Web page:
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Re: usability of 100-continue, was: HTTP2 Expression of Interest : Squid

From: Willy Tarreau <w@1wt.eu>
Date: Fri, 20 Jul 2012 09:52:29 +0200
To: Amos Jeffries <squid3@treenet.co.nz>
Cc: Osama Mazahir <OSAMAM@microsoft.com>, Roberto Peon <grmocg@gmail.com>, Julian Reschke <julian.reschke@gmx.de>, Gabriel Montenegro <Gabriel.Montenegro@microsoft.com>, Adrien de Croy <adrien@qbik.com>, Poul-Henning Kamp <phk@phk.freebsd.dk>, "ietf-http-wg@w3.org" <ietf-http-wg@w3.org>
Message-ID: <20120720075229.GJ20313@1wt.eu>
On Fri, Jul 20, 2012 at 07:28:47PM +1200, Amos Jeffries wrote:
> >But it does not cover the client which immediately receives the 417 and
> >which refrains from sending and instead reuses the connection.
> 
> Did you mean the tricky case where encoding is attempted and the 417 
> returns.

no, see with the example below :-)

> Could we mandate a minimum client timeout suitable for slow high latency 
> connections. Or suggest that it is linked to RTT somehow? as you say it 
> is RTT related race, making a timeout depend on RTT seams reasonable if 
> possible.

Application never have any idea of RTT, especially when they're behind
reverse-proxies.

> >It is all a matter of race condition : depending on the RTT between the
> >client and the server, the exact same sequence of operations at both sides
> >may lead to a different behaviour :
> >   - only headers are sent, client does not send body and goes on with next
> >     request ;
> >   - body starts to be sent and server has to drain it.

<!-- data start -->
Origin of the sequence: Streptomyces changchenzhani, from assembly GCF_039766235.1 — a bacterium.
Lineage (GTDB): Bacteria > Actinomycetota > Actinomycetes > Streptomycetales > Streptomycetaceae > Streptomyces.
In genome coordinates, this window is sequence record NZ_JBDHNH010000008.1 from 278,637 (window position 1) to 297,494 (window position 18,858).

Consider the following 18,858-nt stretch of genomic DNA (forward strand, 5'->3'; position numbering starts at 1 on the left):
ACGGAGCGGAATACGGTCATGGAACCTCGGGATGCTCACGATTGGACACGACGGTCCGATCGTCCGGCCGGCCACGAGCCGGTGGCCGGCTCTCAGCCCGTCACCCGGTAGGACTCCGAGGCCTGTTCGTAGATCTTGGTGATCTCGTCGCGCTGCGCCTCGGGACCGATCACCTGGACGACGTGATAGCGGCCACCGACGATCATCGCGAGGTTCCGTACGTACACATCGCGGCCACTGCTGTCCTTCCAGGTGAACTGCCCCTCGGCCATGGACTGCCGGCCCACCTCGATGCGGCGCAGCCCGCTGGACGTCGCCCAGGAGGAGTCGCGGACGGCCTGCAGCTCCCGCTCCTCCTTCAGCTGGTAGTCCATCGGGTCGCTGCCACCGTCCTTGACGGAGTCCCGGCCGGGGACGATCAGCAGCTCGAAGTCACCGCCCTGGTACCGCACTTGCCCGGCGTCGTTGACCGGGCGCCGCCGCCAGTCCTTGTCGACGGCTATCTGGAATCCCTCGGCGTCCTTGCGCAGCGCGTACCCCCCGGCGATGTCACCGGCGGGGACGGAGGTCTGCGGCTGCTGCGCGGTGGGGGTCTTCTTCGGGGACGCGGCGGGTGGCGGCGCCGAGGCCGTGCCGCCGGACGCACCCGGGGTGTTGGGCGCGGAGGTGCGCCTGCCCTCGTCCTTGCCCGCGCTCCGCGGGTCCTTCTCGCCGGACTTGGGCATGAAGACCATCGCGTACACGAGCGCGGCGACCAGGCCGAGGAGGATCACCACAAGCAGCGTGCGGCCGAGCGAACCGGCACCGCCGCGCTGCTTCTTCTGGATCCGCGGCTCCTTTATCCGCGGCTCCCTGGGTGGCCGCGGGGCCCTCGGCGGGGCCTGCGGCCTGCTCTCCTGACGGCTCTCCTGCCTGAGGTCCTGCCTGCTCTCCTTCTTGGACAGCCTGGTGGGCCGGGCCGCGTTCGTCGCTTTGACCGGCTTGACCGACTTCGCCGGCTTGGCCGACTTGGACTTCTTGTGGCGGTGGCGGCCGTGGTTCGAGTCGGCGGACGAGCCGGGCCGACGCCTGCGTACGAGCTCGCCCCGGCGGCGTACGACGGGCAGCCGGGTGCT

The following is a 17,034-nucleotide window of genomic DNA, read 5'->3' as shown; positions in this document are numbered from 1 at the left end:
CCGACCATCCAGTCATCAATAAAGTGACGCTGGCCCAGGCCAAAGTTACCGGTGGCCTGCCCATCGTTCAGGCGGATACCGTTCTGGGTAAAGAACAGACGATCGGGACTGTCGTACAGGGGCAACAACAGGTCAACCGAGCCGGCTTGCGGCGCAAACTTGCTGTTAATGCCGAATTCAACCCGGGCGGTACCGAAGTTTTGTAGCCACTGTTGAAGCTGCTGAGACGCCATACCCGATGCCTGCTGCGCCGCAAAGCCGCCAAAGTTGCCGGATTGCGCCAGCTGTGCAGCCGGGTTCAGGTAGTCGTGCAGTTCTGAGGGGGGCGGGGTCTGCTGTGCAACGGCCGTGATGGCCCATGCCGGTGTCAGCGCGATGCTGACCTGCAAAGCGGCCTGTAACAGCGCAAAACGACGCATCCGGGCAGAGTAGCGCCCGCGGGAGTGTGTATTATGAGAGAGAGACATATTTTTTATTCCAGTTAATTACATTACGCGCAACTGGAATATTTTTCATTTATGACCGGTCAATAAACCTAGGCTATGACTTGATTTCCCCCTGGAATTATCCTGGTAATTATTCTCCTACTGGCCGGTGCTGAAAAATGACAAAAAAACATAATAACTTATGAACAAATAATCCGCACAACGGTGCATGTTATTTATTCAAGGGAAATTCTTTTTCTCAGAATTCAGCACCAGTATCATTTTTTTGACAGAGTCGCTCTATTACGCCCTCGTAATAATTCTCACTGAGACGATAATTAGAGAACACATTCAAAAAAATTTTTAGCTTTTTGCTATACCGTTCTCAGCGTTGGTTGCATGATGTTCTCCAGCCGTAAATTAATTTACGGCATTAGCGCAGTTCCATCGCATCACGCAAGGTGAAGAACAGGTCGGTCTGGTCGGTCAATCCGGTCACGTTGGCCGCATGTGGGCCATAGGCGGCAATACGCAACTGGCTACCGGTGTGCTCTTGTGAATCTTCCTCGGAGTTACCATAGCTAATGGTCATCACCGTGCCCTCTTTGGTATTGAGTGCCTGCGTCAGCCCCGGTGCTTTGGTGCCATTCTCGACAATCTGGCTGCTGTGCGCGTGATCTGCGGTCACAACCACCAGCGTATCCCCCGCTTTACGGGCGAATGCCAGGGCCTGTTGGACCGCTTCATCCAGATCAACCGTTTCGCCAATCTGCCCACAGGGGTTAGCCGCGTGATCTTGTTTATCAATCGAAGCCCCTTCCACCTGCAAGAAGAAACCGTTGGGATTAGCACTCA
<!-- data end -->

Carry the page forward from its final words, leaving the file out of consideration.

> >
> >So the server cannot detect whether what follows is a body or a next
> >request.
> >
> >I suspect that sending request-looking data in a POST with an Expect
> >header might produce interesting results which merit being studied on
> >various products :
> >
> >    POST /public HTTP/1.1
> >    Host: www.example.com
> >    Expect: 100-Continue
> >    Content-Length: 100
> >
> >    GET /private HTTP/1.1
> >    Host: www.example.com
> 
> In the above example the use of content-length requires that the server 
> drain 100 bytes regardless of what the client does.

Exactly. The problem is that the client is not forced to send data on a
failed expectation (which is the purpose). Imagine with the example above :

   Client                                                           Server
        -------------------- request headers ------------------------>

        <----------- 417 failed --------------------------------------

        ------ no body, then go on with next request ---------------->

Or :

   Client                                                           Server
        -------------------- request headers ------------------------>

                                      ... <------ 417 failed ---------
        ---------- tired of waiting, sending body ------------------->
        <------ 417 failed ------ ...


In both situations, the server receives something after it has sent 417.
In one case it's the next request and in the other case it's the body.
It could be the same with 401 BTW.

So after a failed expectation with a content-length, the connection must
not be reused. Chunked encoding does not have this issue however since
the end of the message is always known.

Regards,
Willy
Received on Friday, 20 July 2012 07:53:12 GMT

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